What do appraisers look at when evaluating homes? What tools and data points to they consult? Steve Kahane of Greater Houston Area Appraisals explains.
Realtors and appraisers don’t always see eye-to-eye when it comes to valuing homes. This can be especially frustrating when seemingly everything else is working well in the booming Houston market. I’ve put together some of the most common reasons homes don’t appraise and some suggestions to try and help make sure you don’t run into any problems.
With sales and prices up, everything about the real estate market seems great, but making value in an appreciating market can be tough for appraisers. This is because of an inherent flaw in appraisal methodology.
Appraisals use sales from the past to determine current market value. In a rapidly changing market, the past may not accurately depict the current market conditions. While appraisal methodology can adjust for an appreciating market, many appraisers are reluctant to do so for fear of push back from underwriters.
To combat that problem, always let the appraiser know if you have multiple offers, and be willing to accept back-up offers no matter how good the first offer is. This suggests market acceptance of the pricing of your home and not a lone rogue buyer offering too much out of ignorance or exuberance. If your market is improving, make sure the appraiser knows it.
One way show this is by use of the statistical features in the Tempo MLS. If the average neighborhood sales price for the past 12 months is more than 3 percent higher than the prior 12 months, it’s a pretty good argument that the market is appreciating. In some cases, the prices don’t yet reflect the increases but the leading indicators; marketing times, supply of homes, sales volume and list to sales ratios indicate an imbalance in supply and demand that precedes an appreciating market. Given an appreciating market or multiple offers, an appraiser may be able to make market condition adjustments and justify a higher value.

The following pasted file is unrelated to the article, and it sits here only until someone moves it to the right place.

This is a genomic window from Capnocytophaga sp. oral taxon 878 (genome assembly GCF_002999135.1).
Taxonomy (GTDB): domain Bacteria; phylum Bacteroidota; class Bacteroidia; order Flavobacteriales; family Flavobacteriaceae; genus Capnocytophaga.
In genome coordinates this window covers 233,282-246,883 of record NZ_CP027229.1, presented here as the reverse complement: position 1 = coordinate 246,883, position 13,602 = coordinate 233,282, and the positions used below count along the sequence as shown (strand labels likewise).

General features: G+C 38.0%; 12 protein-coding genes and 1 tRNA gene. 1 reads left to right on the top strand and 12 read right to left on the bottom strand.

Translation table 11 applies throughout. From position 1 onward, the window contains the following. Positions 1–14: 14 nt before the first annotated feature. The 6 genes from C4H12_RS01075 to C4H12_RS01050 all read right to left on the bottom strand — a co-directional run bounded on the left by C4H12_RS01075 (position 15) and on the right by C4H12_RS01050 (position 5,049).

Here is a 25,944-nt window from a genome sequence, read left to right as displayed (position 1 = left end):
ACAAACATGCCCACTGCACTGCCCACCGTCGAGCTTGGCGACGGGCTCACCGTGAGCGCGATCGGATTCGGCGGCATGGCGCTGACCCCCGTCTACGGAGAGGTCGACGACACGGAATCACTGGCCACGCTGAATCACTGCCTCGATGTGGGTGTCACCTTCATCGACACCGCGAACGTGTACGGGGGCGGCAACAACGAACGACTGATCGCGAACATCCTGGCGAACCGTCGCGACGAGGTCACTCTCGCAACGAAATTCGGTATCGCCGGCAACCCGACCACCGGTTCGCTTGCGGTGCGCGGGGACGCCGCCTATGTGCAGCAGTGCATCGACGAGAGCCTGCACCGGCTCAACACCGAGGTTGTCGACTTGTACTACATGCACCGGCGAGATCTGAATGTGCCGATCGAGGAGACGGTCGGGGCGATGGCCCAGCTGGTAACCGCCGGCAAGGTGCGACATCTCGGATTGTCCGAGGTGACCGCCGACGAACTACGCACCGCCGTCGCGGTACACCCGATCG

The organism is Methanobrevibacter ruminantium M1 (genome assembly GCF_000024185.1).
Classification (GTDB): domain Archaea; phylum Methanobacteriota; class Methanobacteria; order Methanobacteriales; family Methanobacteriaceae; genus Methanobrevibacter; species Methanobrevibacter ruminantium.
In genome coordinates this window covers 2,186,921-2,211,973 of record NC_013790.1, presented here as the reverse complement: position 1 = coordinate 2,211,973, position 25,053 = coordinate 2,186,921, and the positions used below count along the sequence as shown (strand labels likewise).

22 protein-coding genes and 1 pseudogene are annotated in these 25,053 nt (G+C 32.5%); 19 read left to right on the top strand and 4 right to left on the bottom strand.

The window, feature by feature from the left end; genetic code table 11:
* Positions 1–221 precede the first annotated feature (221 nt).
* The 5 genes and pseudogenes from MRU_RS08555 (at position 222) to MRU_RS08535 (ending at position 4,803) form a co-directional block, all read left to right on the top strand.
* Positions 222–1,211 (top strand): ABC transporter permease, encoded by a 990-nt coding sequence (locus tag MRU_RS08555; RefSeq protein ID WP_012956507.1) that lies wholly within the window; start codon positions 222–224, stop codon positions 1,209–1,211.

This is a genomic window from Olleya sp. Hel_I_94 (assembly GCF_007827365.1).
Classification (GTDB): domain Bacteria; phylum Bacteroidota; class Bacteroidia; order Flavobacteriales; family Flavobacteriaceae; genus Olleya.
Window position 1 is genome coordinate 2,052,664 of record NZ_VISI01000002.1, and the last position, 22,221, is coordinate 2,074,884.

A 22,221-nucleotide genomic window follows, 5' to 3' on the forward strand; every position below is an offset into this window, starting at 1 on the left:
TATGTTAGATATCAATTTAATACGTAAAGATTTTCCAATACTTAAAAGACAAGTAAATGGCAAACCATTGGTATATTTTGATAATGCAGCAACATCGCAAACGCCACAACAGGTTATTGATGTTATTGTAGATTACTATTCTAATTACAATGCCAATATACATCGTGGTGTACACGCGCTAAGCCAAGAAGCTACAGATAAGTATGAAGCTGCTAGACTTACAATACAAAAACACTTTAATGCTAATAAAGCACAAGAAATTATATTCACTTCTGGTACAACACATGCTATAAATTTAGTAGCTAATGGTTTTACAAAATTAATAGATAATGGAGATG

Appraisers rely more on sales than active listings or pending sales because a closed sale is evidence of how much a buyer was willing to pay and when they paid it. A listing may never sell, and if it does, we don’t know when or at what price. Always consider the competing listings when marketing a home, but be aware of the sales when accepting an offer.
Appraisers have guidelines when selecting comparables. Fannie, Freddie, FHA, etc., have guidelines for what is considered comparable. Individual lenders may have additional restrictions as well. In general, comparables that require adjustments of more than 10 percent for any individual characteristic (size, quality, view, etc.), 15 percent for the net adjustments and 25 percent for the gross (sum of all) adjustments suggest a lower level of confidence and therefore higher risk.
As such, a 3,000 square foot home would not likely meet these criteria when appraising a 2,000 square foot home. Similarly, a $200,000 home is a poor comparable for a $300,000 home, regardless of what adjustments you feel are warranted. The thinking is if a comparable needs that much adjustment, it is not really comparable. When selecting comparable sales, the fewer the adjustments, the better.
By far the most common reason some homes fail to appraise is because of price per square foot ($psf) valuation. The $psf is the fastest and easiest way to value a home, but because it is so simplistic, it is the most wrought with error. $psf assumes that the entire value of a home is based on the number of square feet it contains. It fails to distinguish between fixed costs and variable costs.
Fixed costs (lot, appliances, site improvements, garage) remain roughly the same regardless of the size of the home, and may make up 30 to 40 percent of value in a suburban location and even more in areas with high land values (The Heights, Memorial Villages). $psf becomes most problematic when comparing two different size homes. In theory, if two homes have similar fixed costs of $50,000, a 1,000 square foot home should cost $25 per square foot more than a 2,000 square foot home, because the fixed costs are divided by a smaller number. This is why larger homes typically have lower $psf cost than similar smaller ones.
To find out how much buyers really pay for each additional square foot of home, compare two homes of different size that are similar in all other aspects. Both are two-story, don’t have a pool, no view premiums, the same number of baths, etc. Subtract the lower sales price and divide that by the difference in square feet. Typically that number amounts to 25 to 50 percent of the sales price per square foot. So when pricing a home, $psf is okay to use when making an apples to apples comparison. Short of that however, keep in mind that smaller homes typically have a higher $psf than larger ones, and one-story homes typically have a higher $psf than two-story homes.